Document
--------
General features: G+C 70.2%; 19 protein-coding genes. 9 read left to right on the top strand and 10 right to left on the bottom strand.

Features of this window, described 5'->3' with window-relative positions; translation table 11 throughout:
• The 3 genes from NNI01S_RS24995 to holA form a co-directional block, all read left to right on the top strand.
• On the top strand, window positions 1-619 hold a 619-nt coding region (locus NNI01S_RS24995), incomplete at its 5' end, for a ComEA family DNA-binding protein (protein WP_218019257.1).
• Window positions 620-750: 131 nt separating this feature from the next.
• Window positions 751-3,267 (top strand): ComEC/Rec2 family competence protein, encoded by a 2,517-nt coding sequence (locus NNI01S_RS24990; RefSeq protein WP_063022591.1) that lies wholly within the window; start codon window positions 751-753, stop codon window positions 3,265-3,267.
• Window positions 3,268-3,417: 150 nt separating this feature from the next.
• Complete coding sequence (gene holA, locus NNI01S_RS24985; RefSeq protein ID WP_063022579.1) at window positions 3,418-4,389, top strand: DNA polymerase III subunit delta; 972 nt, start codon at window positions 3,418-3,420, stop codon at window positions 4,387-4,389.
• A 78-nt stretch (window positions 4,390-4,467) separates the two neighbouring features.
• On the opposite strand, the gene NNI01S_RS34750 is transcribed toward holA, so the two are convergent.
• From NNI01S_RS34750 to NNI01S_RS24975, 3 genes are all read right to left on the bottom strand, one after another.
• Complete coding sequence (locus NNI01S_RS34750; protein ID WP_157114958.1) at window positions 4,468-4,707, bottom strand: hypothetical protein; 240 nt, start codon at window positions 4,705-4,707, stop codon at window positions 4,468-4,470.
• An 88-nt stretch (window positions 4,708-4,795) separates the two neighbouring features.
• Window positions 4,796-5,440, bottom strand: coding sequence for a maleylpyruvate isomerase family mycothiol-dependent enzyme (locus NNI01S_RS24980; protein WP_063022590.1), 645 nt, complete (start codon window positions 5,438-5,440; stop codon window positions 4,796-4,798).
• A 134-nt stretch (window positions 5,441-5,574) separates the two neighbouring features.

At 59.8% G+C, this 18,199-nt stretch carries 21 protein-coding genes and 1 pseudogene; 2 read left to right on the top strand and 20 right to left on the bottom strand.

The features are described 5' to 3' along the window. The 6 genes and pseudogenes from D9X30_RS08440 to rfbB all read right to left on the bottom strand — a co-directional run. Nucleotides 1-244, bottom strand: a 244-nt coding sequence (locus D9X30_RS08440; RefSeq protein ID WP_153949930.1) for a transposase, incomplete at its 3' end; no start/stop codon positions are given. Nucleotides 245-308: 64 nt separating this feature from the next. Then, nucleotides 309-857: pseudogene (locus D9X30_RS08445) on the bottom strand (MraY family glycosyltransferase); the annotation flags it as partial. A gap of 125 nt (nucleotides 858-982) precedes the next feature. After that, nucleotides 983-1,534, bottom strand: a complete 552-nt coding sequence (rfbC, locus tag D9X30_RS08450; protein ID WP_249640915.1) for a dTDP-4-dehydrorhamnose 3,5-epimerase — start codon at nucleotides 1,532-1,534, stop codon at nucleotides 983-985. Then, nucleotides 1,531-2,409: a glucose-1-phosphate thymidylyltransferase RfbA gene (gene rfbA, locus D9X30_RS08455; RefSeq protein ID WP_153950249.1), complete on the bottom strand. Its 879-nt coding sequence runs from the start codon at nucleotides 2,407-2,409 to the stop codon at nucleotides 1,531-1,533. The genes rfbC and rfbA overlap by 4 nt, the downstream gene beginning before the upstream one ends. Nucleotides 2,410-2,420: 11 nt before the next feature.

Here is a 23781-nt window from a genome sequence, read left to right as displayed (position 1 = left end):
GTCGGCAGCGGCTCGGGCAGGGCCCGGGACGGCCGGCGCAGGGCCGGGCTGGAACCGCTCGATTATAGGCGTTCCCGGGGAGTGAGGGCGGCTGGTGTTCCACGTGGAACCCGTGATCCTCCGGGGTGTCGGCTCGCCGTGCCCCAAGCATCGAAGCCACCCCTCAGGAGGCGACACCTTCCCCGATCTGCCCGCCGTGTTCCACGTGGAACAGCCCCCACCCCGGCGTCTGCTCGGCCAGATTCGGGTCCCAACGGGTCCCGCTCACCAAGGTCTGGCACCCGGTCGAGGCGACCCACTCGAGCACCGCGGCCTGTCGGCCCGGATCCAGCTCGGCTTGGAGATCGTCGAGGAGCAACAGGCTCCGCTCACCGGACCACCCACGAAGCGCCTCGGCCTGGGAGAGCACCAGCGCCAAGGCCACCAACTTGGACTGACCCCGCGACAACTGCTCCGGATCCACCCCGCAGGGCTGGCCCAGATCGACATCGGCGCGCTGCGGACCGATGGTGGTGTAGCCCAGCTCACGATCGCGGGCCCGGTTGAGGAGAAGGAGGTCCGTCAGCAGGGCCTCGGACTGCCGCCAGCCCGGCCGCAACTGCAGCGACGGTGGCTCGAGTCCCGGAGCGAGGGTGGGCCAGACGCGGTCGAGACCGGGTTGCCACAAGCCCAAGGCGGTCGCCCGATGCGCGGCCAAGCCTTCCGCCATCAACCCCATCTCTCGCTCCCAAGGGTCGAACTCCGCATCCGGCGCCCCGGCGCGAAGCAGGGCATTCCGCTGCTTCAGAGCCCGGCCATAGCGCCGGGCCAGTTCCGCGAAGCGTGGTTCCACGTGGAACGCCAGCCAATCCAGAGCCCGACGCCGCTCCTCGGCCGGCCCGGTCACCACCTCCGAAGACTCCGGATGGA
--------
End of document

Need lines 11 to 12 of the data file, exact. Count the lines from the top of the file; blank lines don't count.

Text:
• From NNI01S_RS34750 to NNI01S_RS24975, 3 genes are all read right to left on the bottom strand, one after another.
• Complete coding sequence (locus NNI01S_RS34750; protein ID WP_157114958.1) at window positions 4,468-4,707, bottom strand: hypothetical protein; 240 nt, start codon at window positions 4,705-4,707, stop codon at window positions 4,468-4,470.